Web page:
Loans and Gender

In both Sierra Leone and Tanzania, women are utilizing loans from VSLA groups.  Women account for the majority of start-up loans and business loans in Sierra Leone (92%),  and the majority of home improvement loans (57%) and loans for personal reasons (100%) in Tanzania.  Although agriculture loans are typically utilized by more men than women, research from CRS and Floresta indicates that this gap is decreasing, particularly in Tanzania where the percentage of men and women taking out agriculture loans is equal.

Another interesting finding relates to loan utilization of household food loans. It often believed in African rural settings that men are the sole providers of household food and women only prepare what is provided by men. The loan utilization study of SILC groups in Sierra Leone demonstrated something different. With 42 percent of household food loans taken out by women, this suggests that women are providing food for their households.  More details on the results from CRS and Floresta can be found below.

Sierra Leone Results

  • In Sierra Leone, women account for 62 percent of the business loans in SILC groups. The option to take out smaller loans for business purposes may account for the large numbers of women accessing these types of loans.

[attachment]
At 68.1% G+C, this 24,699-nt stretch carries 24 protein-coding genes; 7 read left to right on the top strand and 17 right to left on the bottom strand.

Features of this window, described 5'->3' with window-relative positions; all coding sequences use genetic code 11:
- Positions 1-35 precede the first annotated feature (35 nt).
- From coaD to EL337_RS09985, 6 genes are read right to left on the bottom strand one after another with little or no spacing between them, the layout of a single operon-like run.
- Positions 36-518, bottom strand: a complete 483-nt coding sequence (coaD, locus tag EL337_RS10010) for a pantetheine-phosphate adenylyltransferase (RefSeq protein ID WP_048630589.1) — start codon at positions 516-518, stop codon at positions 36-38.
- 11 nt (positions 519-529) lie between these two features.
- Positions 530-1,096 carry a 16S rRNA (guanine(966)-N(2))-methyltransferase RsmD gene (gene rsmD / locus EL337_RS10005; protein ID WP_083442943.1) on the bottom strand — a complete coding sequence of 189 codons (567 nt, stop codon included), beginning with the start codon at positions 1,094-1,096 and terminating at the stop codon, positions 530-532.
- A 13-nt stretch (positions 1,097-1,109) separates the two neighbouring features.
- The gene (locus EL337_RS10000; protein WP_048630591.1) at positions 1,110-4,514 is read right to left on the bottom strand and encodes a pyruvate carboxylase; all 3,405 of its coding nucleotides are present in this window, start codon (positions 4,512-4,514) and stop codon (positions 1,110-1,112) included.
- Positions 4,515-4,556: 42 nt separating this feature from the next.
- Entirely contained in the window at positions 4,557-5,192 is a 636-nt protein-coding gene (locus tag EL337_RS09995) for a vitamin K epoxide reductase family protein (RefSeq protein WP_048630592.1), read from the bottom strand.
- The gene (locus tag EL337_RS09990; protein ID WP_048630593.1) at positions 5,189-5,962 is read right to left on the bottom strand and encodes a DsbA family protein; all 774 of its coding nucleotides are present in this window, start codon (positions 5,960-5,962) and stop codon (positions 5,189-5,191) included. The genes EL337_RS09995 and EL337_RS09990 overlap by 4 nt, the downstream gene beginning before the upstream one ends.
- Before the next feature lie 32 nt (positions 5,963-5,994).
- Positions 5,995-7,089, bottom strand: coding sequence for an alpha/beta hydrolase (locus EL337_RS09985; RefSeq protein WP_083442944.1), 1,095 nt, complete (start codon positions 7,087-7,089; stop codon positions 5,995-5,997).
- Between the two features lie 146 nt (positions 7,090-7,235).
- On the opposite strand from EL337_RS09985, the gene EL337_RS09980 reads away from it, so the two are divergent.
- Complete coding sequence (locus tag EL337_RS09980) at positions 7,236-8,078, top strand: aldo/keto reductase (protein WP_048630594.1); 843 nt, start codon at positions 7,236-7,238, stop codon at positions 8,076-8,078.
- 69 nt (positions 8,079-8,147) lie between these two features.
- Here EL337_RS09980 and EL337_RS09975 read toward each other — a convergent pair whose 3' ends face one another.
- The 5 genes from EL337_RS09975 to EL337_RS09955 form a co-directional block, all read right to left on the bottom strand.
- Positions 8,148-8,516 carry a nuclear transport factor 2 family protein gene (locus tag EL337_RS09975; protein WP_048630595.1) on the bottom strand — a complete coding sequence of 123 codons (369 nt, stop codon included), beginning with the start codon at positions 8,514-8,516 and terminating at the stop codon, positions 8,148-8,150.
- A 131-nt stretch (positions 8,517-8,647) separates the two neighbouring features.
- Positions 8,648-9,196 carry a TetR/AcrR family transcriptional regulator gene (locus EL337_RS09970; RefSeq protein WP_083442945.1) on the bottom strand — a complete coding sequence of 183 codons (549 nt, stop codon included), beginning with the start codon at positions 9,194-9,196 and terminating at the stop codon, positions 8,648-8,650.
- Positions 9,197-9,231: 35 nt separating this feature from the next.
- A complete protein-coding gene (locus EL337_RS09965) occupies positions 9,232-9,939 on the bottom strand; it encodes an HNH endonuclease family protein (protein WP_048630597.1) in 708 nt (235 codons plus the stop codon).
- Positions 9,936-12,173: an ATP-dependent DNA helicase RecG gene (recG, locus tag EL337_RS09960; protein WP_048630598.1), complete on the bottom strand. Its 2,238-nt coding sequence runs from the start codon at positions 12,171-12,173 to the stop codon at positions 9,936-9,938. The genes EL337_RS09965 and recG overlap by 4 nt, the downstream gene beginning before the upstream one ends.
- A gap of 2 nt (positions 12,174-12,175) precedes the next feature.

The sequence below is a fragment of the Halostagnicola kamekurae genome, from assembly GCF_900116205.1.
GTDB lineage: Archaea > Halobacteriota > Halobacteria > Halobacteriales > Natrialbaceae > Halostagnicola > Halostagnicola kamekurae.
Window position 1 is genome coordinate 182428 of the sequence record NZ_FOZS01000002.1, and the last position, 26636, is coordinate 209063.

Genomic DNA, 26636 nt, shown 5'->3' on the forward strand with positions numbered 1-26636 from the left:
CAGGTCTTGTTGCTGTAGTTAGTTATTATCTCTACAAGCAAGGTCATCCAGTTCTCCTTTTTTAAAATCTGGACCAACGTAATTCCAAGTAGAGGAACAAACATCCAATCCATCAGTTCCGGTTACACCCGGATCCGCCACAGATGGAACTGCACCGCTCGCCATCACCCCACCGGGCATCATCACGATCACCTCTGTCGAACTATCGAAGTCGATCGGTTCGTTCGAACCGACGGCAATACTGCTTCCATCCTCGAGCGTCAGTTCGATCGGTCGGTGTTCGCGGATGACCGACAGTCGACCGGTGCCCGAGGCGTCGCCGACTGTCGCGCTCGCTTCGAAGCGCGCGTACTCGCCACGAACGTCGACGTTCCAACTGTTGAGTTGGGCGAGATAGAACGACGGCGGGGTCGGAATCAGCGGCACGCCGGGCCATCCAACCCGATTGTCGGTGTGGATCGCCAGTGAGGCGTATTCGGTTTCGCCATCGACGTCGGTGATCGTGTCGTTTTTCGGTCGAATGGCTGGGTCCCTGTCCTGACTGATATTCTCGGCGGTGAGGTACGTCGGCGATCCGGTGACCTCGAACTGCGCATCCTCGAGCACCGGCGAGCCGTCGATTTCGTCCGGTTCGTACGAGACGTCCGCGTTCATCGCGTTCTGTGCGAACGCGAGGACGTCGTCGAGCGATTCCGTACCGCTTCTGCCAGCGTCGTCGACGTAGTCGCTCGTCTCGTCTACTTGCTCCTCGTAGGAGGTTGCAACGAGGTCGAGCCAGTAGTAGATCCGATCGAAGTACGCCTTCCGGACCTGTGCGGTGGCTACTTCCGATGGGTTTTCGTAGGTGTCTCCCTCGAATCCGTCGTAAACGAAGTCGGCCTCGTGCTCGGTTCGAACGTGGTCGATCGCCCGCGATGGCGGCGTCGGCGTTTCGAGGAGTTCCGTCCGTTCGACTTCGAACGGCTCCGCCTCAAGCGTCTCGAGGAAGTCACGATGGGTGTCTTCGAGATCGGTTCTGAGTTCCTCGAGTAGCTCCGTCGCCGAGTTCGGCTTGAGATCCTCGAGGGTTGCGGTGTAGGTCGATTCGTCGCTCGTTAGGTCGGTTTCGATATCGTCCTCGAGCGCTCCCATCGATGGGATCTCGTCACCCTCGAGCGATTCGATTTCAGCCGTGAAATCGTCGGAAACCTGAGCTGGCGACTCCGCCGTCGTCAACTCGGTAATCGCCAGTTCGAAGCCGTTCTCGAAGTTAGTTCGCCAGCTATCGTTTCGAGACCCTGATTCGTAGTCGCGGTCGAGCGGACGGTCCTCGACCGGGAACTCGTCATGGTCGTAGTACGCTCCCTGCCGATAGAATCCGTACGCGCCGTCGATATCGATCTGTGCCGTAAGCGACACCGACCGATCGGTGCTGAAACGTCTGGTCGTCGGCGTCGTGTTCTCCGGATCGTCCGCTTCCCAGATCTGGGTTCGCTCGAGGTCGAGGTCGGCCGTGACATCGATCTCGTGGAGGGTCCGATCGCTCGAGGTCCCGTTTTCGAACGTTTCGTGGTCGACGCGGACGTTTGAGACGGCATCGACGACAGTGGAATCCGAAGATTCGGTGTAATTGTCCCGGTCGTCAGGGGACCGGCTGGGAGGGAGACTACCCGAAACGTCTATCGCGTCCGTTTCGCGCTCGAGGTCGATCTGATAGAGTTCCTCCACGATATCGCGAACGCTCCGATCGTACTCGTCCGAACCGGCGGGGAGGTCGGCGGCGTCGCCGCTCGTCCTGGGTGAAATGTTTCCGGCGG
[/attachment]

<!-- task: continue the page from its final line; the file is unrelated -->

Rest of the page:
• Significantly, 39 percent of agricultural loans are taken out by women in Sierra Leone for an activity that is typically dominated by men.

However, it is interesting to note that in Sierra Leone men and women often utilize agricultural loans for different purposes. Men typically use their loans to buy improved seed varieties of staple crops such as rice, while women use their loans to buy seeds for vegetables, onions, tomatoes, cabbage, groundnuts and beans – crops more often cultivated  and managed by women. In addition, men often use agricultural loans to hire labor to rehabilitate their plantations while women hire labor for brushing their plots and digging.

  • Women took out 92 percent of start-up loans. These loans (typically $10 – $15 per individuals) are often used by women to start small businesses selling agricultural produce such as bananas, palm oil, rice, and groundnuts.

  • Women also utilize health loans more frequently than men. This may be due to the fact that women are more likely to take care of children and other family members who get sick, as opposed to men.

Tanzania Results

Floresta’s findings indicate that women take out more loans for home improvements and personal reasons than men. However, similar proportions of men and women take loans for business, education, health, and agriculture. Most beneficiaries utilize business loans for microenterprises, such as tailoring, as well as livestock, fruit and animal feed businesses. Profits from these small businesses are often used to purchase food for the household.

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